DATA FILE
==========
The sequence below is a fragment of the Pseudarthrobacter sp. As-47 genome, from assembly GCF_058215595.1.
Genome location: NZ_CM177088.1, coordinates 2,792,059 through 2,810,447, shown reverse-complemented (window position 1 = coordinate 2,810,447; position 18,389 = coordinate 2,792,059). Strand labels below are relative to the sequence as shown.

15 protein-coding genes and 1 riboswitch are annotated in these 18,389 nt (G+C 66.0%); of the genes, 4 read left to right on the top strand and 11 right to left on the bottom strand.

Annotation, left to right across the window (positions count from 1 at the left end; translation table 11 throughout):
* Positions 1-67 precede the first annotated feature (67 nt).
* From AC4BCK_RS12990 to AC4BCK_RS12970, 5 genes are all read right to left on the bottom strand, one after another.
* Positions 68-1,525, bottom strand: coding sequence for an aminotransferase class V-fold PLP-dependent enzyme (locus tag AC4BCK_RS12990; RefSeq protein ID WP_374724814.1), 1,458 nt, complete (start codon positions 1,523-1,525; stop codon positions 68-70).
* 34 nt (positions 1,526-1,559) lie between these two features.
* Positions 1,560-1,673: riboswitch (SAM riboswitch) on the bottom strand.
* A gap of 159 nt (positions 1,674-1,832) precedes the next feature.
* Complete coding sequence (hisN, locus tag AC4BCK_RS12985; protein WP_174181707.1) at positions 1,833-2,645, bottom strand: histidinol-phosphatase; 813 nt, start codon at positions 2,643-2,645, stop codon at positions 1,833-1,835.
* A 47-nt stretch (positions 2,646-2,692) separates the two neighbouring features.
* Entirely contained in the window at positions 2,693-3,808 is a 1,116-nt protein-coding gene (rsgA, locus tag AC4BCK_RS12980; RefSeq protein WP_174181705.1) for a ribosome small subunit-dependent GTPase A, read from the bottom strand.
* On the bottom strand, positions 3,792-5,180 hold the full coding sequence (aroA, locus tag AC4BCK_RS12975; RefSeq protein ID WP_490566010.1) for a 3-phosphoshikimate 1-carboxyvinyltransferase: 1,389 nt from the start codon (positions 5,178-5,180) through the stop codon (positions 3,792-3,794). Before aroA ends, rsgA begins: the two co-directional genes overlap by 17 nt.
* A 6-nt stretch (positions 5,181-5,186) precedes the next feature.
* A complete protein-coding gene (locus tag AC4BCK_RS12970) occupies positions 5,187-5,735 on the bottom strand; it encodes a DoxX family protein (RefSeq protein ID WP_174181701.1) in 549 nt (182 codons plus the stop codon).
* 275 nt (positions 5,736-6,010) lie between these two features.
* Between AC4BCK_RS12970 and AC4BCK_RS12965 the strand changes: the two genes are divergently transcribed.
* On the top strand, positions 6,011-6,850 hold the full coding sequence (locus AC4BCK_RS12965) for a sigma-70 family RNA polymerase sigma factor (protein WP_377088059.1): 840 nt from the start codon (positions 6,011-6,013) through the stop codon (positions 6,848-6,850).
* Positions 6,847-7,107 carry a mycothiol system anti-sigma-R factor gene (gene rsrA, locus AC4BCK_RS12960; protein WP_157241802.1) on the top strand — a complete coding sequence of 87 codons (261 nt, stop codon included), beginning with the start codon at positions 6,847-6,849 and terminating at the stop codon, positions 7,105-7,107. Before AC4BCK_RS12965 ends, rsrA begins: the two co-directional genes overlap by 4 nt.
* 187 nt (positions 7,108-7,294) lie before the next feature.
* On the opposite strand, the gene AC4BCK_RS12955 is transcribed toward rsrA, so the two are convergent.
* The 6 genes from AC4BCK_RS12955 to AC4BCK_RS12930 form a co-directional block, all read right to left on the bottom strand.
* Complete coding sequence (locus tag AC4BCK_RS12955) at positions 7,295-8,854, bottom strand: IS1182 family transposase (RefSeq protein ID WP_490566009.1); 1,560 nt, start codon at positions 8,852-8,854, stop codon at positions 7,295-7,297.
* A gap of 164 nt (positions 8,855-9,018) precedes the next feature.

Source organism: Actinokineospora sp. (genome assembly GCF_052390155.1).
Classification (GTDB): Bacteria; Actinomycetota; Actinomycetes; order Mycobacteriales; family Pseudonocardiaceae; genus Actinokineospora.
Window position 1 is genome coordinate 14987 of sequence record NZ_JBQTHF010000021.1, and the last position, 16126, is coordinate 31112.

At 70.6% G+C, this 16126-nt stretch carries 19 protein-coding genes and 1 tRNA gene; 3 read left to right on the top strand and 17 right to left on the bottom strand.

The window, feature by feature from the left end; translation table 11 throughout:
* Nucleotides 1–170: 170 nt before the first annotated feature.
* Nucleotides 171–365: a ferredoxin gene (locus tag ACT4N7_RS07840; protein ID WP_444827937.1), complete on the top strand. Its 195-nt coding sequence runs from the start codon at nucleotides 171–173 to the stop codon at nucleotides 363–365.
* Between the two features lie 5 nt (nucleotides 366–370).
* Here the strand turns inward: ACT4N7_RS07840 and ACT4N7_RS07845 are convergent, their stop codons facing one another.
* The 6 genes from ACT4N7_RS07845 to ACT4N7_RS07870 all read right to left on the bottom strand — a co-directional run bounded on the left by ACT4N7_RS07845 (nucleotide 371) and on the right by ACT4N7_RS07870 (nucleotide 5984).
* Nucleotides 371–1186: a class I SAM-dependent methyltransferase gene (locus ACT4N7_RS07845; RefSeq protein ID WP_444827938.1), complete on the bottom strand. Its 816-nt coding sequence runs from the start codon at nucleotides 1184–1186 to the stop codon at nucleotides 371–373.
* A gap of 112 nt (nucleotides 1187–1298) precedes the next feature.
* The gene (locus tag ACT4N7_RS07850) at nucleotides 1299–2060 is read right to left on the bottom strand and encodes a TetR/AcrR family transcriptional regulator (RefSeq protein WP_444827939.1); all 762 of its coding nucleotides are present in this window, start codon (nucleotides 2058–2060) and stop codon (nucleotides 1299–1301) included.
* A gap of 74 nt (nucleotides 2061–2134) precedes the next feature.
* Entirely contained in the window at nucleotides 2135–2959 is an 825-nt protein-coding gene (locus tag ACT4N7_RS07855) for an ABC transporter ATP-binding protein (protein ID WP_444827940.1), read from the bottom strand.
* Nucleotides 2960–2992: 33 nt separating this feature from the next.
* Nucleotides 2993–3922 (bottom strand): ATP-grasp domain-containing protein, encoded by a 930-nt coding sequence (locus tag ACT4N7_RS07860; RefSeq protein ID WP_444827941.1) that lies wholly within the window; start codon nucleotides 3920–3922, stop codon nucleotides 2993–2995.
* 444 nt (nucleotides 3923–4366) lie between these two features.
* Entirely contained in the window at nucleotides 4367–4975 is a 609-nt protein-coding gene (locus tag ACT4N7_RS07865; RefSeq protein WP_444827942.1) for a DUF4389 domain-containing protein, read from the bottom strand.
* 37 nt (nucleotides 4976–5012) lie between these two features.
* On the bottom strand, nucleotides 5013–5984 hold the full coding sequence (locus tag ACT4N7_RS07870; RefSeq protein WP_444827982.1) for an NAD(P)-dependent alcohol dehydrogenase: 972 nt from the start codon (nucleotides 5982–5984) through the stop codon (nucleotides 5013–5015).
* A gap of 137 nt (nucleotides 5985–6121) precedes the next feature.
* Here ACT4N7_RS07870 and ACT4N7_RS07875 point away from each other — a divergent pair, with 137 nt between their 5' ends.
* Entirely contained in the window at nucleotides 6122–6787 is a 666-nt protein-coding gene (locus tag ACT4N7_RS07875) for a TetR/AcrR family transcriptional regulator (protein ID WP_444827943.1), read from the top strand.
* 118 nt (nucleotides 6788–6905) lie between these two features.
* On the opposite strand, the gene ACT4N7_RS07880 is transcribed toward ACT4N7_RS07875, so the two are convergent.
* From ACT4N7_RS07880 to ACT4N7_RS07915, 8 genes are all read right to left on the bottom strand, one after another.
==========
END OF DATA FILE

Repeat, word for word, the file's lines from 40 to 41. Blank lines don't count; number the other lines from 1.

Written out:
* Entirely contained in the window at nucleotides 2135–2959 is an 825-nt protein-coding gene (locus tag ACT4N7_RS07855) for an ABC transporter ATP-binding protein (protein ID WP_444827940.1), read from the bottom strand.
* Nucleotides 2960–2992: 33 nt separating this feature from the next.